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Study abroad in Hong Kong

“Semester prematurely ended”

München, 11/27/2019

Many German universities have advised their students who are currently enrolled for a semester at a university in Hong Kong to return home. Indeed, some European universities have arranged for such students to return home. How are LMU students in the city coping with the uneasy situation? Johanna has shared her experiences in Hong Kong with us, while Nicola Hillmer, who is on the staff of LMU’s International Office, has explained how she and her colleagues respond in such cases as this.

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Political Science student Johanna in Hongkong

“We have been in regular contact with our students in Hong Kong for some time now, and we are also in touch with the Foreign Ministry in Berlin in order to learn how its diplomats assess the situation. – For instance, we now know that everyone in Hong Kong must be prepared to produce their identification papers at all times,” says Hillmer, who keeps track of the LMU students in the region. Indeed, not so long ago, two German students were arrested because they did not have their passports with them.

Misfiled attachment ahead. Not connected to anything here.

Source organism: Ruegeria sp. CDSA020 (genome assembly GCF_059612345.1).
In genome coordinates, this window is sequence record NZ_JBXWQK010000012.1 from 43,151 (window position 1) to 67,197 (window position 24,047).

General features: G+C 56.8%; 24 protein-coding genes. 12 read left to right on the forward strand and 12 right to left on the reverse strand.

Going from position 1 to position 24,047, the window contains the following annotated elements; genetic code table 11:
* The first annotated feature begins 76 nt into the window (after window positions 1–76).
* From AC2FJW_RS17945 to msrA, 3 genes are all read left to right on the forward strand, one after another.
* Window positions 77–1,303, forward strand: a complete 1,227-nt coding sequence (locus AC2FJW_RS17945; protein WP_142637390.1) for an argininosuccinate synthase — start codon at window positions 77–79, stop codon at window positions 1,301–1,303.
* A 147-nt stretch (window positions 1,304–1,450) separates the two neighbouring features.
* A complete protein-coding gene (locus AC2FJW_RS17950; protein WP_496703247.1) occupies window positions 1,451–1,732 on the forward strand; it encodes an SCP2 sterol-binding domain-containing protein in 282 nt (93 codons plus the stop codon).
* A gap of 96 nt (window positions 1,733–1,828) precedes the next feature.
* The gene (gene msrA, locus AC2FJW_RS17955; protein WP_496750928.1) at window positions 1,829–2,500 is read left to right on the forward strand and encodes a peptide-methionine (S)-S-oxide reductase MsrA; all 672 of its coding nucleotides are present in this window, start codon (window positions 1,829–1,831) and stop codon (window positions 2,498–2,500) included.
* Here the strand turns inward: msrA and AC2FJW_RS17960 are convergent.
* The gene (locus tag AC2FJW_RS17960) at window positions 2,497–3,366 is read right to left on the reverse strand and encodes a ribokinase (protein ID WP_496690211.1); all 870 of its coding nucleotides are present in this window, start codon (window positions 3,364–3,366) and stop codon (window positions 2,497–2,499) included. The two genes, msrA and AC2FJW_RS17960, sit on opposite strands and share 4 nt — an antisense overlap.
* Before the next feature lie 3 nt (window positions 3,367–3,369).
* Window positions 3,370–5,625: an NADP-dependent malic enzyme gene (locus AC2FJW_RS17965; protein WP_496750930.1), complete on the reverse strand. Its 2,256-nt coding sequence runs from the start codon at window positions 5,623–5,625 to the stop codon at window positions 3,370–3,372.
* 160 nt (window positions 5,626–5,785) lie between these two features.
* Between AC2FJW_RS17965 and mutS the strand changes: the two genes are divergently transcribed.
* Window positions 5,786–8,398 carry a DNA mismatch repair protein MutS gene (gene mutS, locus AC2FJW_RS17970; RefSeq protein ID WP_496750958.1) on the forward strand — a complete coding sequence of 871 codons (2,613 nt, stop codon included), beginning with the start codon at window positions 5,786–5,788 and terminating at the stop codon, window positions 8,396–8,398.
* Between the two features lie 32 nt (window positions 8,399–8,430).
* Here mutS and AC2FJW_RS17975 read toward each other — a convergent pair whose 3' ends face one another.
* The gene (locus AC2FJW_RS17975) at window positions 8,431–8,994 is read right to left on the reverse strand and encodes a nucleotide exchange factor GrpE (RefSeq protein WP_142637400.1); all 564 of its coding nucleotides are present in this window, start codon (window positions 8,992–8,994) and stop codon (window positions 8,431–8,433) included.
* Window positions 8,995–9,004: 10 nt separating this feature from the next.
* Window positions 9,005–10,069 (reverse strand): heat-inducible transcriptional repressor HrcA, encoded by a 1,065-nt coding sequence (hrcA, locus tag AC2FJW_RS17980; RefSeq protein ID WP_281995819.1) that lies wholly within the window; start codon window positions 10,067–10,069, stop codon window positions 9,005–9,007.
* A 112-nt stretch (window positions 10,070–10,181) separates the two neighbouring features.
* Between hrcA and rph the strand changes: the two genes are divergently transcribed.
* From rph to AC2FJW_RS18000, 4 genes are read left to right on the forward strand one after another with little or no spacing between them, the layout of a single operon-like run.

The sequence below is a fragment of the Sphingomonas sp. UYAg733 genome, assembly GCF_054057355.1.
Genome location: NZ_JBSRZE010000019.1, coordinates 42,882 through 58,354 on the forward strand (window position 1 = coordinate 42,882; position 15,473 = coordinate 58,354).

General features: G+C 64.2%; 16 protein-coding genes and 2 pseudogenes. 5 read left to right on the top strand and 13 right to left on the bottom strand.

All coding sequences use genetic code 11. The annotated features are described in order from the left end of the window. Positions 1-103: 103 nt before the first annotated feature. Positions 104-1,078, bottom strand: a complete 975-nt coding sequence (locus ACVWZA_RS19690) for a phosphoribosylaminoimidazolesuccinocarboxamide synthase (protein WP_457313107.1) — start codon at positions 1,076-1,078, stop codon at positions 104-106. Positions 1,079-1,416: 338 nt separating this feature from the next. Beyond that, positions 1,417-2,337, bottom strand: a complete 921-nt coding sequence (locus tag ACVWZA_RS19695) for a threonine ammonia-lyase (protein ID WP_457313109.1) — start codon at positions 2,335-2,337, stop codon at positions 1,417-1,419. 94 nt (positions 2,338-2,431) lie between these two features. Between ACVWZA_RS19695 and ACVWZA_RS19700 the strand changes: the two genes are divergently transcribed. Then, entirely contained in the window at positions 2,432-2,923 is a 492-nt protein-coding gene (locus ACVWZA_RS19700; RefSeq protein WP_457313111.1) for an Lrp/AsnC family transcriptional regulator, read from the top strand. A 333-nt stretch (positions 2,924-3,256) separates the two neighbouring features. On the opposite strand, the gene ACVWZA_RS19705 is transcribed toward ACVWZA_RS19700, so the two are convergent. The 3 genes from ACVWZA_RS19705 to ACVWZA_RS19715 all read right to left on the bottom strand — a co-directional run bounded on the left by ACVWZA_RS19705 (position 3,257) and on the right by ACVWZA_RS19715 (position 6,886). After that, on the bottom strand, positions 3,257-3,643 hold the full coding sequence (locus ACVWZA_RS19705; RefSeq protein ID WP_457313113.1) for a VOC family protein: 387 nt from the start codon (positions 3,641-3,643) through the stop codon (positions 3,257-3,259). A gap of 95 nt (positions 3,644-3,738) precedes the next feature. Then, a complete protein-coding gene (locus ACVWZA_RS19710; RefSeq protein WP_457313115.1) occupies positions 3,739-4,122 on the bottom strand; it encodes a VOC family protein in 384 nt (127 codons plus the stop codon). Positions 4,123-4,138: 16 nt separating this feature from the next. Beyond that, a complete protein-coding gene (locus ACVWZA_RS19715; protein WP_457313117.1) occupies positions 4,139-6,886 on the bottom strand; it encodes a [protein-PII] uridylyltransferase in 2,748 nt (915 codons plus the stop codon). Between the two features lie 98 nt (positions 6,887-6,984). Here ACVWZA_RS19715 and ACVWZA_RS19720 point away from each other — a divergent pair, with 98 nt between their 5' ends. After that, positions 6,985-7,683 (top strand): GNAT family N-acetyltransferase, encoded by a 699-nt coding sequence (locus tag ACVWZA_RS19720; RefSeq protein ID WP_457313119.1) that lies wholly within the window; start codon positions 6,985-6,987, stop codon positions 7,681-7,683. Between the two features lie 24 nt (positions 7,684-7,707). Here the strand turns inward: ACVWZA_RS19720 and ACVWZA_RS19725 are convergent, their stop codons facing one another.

Johanna, who is studying Political Science at LMU, had been attending Lingnan University in Hong Kong since last August, but has now broken off her stay. “The situation had become chaotic. Lecture halls were blocked off by barricades, public transport had become unreliable, and it was impossible to find out exactly what was going on. Then on Monday, we were informed by the university that the semester was being prematurely ended,” she says. “Prior to that, everyone was fully aware of the protests in the city, but it was possible to stay out of the way. Only on one occasion – as we left the cinema – were we caught up in a demonstration, in which tear gas was used.” 

 “From our point of view, the two most important things are that students decide for themselves whether or not they want to cut short their stay and, secondly, that they do not face any financial losses or academic disadvantages as a consequence of that decision,” says Hillmer. Johanna, who had planned to stay abroad for a full year, is now considering her options. Ideally, she would have liked to spend the rest of her year at a university elsewhere, and was looking forward to the prospect of being able to forget the untimely end of her prematurely terminated term in Hong Kong, but the pertinent deadlines for reassignment have already expired. “We are doing our level best to find ways to find alternative placements for the students affected,” says Hillmer. “So far, we’ve been successful in two cases.”

– And Jana is one of the lucky ones. She will soon be on her way to Seoul in South Korea.